Washington Law Review


Kim Buckley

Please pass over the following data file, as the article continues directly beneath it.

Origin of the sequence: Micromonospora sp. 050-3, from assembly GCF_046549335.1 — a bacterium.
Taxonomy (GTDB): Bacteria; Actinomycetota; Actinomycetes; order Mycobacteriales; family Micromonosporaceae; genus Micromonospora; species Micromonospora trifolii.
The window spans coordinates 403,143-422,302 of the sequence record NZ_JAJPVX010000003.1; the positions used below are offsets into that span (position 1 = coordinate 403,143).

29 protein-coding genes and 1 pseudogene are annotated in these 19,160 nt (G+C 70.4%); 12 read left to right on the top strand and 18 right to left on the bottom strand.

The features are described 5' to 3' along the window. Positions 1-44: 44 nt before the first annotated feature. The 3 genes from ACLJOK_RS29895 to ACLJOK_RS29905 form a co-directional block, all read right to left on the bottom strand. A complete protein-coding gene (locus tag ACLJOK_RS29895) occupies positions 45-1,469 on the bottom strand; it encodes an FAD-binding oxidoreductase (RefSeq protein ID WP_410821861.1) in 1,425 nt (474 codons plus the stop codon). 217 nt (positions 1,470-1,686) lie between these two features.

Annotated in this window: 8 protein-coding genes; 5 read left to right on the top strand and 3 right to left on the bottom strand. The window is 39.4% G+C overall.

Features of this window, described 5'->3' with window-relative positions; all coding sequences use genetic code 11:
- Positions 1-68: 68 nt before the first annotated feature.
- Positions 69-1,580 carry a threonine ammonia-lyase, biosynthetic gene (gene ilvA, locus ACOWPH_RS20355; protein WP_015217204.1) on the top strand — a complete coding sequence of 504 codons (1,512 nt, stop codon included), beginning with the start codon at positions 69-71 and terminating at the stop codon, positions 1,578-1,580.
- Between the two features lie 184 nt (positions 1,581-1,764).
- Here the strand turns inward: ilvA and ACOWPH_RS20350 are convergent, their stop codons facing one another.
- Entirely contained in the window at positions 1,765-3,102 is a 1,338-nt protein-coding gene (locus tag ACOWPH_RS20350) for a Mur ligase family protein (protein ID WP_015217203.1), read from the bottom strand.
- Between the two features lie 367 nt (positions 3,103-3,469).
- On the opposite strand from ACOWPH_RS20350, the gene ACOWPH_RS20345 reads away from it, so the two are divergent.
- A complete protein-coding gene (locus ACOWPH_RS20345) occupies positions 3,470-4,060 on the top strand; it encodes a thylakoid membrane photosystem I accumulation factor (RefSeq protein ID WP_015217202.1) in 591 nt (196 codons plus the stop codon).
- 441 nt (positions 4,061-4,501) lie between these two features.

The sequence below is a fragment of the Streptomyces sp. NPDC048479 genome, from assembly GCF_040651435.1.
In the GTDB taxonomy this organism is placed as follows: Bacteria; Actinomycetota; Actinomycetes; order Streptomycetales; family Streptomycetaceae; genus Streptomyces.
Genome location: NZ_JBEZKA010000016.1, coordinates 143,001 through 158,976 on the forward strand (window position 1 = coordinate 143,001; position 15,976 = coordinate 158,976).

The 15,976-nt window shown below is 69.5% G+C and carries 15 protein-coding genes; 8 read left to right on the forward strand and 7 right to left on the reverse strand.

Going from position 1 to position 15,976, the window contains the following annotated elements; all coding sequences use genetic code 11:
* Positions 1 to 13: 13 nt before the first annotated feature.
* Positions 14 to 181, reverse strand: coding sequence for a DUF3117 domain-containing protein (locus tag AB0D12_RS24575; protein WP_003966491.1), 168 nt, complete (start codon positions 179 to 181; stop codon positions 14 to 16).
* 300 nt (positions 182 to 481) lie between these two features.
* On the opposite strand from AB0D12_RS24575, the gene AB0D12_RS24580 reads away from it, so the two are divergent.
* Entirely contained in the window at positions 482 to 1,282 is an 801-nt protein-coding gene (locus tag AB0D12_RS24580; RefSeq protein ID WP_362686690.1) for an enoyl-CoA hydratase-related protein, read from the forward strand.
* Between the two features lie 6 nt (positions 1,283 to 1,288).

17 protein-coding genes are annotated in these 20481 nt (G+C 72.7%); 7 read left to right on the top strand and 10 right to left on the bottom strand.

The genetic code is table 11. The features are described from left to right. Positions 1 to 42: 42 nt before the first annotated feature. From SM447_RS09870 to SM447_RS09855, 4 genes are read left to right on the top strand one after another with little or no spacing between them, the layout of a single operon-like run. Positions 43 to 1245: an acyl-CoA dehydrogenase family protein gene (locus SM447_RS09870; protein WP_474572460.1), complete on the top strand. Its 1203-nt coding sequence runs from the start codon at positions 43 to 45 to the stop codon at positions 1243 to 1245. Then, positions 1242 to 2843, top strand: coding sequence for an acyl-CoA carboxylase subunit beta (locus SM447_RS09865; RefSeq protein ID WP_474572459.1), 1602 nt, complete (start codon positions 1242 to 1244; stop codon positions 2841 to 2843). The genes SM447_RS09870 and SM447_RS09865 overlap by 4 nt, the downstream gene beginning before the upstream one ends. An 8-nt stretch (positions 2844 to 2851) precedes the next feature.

This note has four main objectives: (1) to evaluate the Court's reliance upon the structures and relationships established by the Constitution to support an implied limitation upon congressional power; (2) to consider whether the rationale behind intergovernmental tax immunities should be extended to commerce clause legislation; (3) to ascertain when a state sovereignty limitation is not appropriate; and (4) to identify some theoretical and practical implications National League may have for the future of the federal system. The primary conclusion reached is that the continued existence of the federal system requires the imposition of a state sovereignty limitation on all exercises of congressional power which unnecessarily interfere with the states' constitutionally guaranteed autonomy. It is further concluded, however, that in certain cases it is consistent with the structure of the federal system that the states' implied immunity from congressional control yield to the exigencies of the Union. When the national interest clearly compels state compliance with federal standards, and when the burden imposed is not excessive, then a state sovereignty limitation is not appropriate.

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